“The purpose of a storyteller is not to tell you how to think, but to give you questions to think upon.” 
Brandon Sanderson, The Way of Kings

Big Pit

Stories are the way in which we give meaning to our reality within the context of time, location and circumstances.  It is the conduit that brings new ideas and fresh perspectives that make us think in different ways.  It is the emotional appeal that drives our response, from surprise to joy, horror to anger, resolve to action.   The storyteller binds our hearts and minds as the narrative unfolds.

“That instances occur in which Children are taken into these mines to work as early as four years of age, sometimes at five, and between five and six, not unfrequently between six and seven, and often from seven to eight, while from eight to nine is the ordinary age at which employment in these mines commences….. That when the workpeople are in full employment, the regular hours for Children and Young Persons are rarely less than eleven; more often they are twelve; in some districts they are thirteen; and in one district they are generally fourteen and upwards.” (The 1842 Report) http://www.museumwales.ac.uk/en/2191/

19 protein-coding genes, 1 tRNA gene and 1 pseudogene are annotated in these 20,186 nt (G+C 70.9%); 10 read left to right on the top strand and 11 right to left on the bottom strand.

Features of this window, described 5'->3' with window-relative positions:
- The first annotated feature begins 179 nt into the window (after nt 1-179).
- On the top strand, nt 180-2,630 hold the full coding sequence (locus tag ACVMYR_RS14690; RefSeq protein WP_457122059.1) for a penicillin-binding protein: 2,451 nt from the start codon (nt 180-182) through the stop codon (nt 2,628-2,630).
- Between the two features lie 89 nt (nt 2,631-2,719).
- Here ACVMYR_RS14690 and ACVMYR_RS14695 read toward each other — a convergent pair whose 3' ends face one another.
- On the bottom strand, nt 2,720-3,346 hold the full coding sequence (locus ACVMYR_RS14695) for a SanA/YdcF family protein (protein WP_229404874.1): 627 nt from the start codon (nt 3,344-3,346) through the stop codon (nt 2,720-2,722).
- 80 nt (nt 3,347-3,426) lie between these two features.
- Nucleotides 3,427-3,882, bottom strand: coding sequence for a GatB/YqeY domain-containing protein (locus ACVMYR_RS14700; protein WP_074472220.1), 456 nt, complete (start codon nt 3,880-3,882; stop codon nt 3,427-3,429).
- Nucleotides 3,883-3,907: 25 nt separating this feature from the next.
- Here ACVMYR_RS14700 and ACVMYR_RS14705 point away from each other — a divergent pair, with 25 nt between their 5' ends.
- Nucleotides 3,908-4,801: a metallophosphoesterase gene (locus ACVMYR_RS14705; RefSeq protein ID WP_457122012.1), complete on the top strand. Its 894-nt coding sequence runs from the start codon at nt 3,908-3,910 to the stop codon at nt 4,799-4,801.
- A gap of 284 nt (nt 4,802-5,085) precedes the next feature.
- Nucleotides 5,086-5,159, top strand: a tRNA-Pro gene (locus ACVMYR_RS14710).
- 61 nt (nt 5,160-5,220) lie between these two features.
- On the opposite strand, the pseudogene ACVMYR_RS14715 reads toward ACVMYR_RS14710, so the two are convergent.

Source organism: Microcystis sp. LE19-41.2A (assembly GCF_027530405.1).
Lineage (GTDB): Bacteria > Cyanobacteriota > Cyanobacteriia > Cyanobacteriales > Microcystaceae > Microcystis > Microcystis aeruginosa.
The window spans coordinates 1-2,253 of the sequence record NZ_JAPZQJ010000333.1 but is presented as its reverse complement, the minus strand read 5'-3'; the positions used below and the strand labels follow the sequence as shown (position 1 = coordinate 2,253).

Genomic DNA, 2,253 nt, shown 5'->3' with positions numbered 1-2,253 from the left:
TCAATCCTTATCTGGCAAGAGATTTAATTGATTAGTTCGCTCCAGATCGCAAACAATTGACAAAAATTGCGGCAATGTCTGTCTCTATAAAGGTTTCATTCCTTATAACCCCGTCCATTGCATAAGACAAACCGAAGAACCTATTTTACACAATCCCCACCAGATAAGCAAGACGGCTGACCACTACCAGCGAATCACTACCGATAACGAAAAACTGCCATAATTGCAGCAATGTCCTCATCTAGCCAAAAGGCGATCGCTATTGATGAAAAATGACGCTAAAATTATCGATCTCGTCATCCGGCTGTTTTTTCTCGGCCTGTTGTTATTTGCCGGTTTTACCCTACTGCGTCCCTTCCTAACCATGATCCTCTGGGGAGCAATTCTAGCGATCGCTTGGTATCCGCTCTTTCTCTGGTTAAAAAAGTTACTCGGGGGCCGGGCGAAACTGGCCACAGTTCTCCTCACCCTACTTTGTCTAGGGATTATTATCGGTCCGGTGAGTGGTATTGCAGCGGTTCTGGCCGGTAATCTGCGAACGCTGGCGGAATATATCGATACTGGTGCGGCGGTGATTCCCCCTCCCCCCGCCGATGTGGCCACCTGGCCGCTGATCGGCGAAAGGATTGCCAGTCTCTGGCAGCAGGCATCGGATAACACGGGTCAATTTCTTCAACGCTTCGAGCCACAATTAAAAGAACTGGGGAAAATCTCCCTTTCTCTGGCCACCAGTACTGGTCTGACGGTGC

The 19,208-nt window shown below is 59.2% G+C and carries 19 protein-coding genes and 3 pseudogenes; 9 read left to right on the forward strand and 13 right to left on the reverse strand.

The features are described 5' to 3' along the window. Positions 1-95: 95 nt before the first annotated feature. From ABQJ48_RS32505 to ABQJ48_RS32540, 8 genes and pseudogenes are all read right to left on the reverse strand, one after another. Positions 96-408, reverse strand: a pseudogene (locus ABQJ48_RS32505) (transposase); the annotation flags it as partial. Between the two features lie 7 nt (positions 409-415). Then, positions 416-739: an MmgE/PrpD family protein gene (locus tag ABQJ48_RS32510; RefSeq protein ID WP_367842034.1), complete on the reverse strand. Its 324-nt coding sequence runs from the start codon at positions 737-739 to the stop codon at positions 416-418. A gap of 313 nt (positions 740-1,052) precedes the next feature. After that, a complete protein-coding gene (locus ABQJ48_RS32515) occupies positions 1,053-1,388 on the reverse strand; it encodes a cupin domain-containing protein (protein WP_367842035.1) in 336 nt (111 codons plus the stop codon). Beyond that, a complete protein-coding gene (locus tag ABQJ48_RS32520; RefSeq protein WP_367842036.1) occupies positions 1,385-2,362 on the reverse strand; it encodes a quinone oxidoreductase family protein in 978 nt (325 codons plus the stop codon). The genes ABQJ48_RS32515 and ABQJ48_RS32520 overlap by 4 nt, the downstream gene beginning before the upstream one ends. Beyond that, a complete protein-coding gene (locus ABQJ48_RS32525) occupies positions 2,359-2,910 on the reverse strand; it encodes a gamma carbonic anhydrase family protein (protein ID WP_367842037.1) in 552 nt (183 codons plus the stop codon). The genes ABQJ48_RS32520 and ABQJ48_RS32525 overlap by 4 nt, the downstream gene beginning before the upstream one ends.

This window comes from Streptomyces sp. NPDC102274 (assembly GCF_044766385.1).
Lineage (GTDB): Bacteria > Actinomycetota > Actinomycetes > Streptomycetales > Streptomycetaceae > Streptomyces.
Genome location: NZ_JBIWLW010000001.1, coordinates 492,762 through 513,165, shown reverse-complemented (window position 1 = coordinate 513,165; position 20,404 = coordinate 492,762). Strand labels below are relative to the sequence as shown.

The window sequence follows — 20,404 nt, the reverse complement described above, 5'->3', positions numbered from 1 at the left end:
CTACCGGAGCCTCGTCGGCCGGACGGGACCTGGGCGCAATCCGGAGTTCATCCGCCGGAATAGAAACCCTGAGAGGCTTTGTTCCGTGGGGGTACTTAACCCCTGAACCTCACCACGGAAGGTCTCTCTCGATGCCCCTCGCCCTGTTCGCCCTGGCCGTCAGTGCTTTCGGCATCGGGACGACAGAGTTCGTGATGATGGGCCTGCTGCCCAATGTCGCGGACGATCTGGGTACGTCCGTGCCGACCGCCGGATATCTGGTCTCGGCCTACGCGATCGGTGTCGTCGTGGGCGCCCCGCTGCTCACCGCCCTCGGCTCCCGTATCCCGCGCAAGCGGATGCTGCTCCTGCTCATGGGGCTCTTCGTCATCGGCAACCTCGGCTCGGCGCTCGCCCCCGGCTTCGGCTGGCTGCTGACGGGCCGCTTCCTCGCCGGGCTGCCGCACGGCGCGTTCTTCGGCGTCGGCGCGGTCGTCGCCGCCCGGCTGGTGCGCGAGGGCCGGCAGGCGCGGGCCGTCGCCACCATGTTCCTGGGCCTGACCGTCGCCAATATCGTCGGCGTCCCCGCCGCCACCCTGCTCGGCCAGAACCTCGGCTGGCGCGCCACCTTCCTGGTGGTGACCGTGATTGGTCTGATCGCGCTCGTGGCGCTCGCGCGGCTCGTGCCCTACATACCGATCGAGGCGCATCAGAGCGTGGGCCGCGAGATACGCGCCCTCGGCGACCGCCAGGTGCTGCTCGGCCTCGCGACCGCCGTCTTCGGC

The Industrial Revolution was fuelled by coal.  Steam engines consumed vast quantities to run the factory machines, steam trains and ships. The good news, Britain had enormous reserves; the bad news, it was lodged deep within the rocks.   The economics were simple enough. The mines were owned by the landholders where the coal was found.  The owners gained enormous wealth from selling their coal for a good sum to the factories, while paying their miners low wages.  Health and safety were ignored and labour standards were non-existent.

Coal may have been the mechanism for growth, but the stories were the catalyst for progress.  Word spread of the working conditions, the accidents and loss of life within coal mines.    The public was outraged and a Queen ordered an inquiry.

Today, the stories are being told as they were over 100 years ago.  Who is listening?

 “All sorrows can be born if you put them in a story or tell a story about them.” 
 Isak Dinesen

The Underground

Big Pit: The Stories